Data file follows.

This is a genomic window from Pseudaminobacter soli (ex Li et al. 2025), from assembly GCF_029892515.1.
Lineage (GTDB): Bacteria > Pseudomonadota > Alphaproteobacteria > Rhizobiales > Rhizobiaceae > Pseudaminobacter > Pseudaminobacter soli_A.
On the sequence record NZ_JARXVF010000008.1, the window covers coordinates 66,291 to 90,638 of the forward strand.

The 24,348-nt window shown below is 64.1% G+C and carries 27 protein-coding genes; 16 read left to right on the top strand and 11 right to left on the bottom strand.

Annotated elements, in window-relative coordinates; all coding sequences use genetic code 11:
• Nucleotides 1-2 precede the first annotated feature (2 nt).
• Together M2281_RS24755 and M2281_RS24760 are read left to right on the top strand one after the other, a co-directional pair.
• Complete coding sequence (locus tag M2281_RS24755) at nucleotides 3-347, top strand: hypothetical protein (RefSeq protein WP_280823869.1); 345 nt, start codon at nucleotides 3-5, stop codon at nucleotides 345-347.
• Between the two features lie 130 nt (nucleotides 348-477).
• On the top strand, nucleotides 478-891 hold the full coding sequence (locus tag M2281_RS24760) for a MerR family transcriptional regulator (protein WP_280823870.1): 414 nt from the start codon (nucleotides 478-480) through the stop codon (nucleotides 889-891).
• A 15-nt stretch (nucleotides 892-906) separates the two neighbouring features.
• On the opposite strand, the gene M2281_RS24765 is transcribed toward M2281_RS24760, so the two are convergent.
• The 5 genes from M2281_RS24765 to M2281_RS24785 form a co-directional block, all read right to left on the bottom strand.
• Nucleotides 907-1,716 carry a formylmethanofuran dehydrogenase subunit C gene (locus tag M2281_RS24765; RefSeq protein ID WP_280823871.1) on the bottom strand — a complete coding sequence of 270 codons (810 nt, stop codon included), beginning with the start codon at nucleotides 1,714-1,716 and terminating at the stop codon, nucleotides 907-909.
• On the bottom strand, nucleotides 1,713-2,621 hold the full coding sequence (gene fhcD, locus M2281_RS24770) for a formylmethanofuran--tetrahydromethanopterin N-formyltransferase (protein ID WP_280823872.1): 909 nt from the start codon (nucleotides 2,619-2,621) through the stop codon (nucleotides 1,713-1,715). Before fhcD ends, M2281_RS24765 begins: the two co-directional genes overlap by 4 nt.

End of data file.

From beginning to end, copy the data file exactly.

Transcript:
This is a genomic window from Pseudaminobacter soli (ex Li et al. 2025), from assembly GCF_029892515.1.
Lineage (GTDB): Bacteria > Pseudomonadota > Alphaproteobacteria > Rhizobiales > Rhizobiaceae > Pseudaminobacter > Pseudaminobacter soli_A.
On the sequence record NZ_JARXVF010000008.1, the window covers coordinates 66,291 to 90,638 of the forward strand.

The 24,348-nt window shown below is 64.1% G+C and carries 27 protein-coding genes; 16 read left to right on the top strand and 11 right to left on the bottom strand.

Annotated elements, in window-relative coordinates; all coding sequences use genetic code 11:
• Nucleotides 1-2 precede the first annotated feature (2 nt).
• Together M2281_RS24755 and M2281_RS24760 are read left to right on the top strand one after the other, a co-directional pair.
• Complete coding sequence (locus tag M2281_RS24755) at nucleotides 3-347, top strand: hypothetical protein (RefSeq protein WP_280823869.1); 345 nt, start codon at nucleotides 3-5, stop codon at nucleotides 345-347.
• Between the two features lie 130 nt (nucleotides 348-477).
• On the top strand, nucleotides 478-891 hold the full coding sequence (locus tag M2281_RS24760) for a MerR family transcriptional regulator (protein WP_280823870.1): 414 nt from the start codon (nucleotides 478-480) through the stop codon (nucleotides 889-891).
• A 15-nt stretch (nucleotides 892-906) separates the two neighbouring features.
• On the opposite strand, the gene M2281_RS24765 is transcribed toward M2281_RS24760, so the two are convergent.
• The 5 genes from M2281_RS24765 to M2281_RS24785 form a co-directional block, all read right to left on the bottom strand.
• Nucleotides 907-1,716 carry a formylmethanofuran dehydrogenase subunit C gene (locus tag M2281_RS24765; RefSeq protein ID WP_280823871.1) on the bottom strand — a complete coding sequence of 270 codons (810 nt, stop codon included), beginning with the start codon at nucleotides 1,714-1,716 and terminating at the stop codon, nucleotides 907-909.
• On the bottom strand, nucleotides 1,713-2,621 hold the full coding sequence (gene fhcD, locus M2281_RS24770) for a formylmethanofuran--tetrahydromethanopterin N-formyltransferase (protein ID WP_280823872.1): 909 nt from the start codon (nucleotides 2,619-2,621) through the stop codon (nucleotides 1,713-1,715). Before fhcD ends, M2281_RS24765 begins: the two co-directional genes overlap by 4 nt.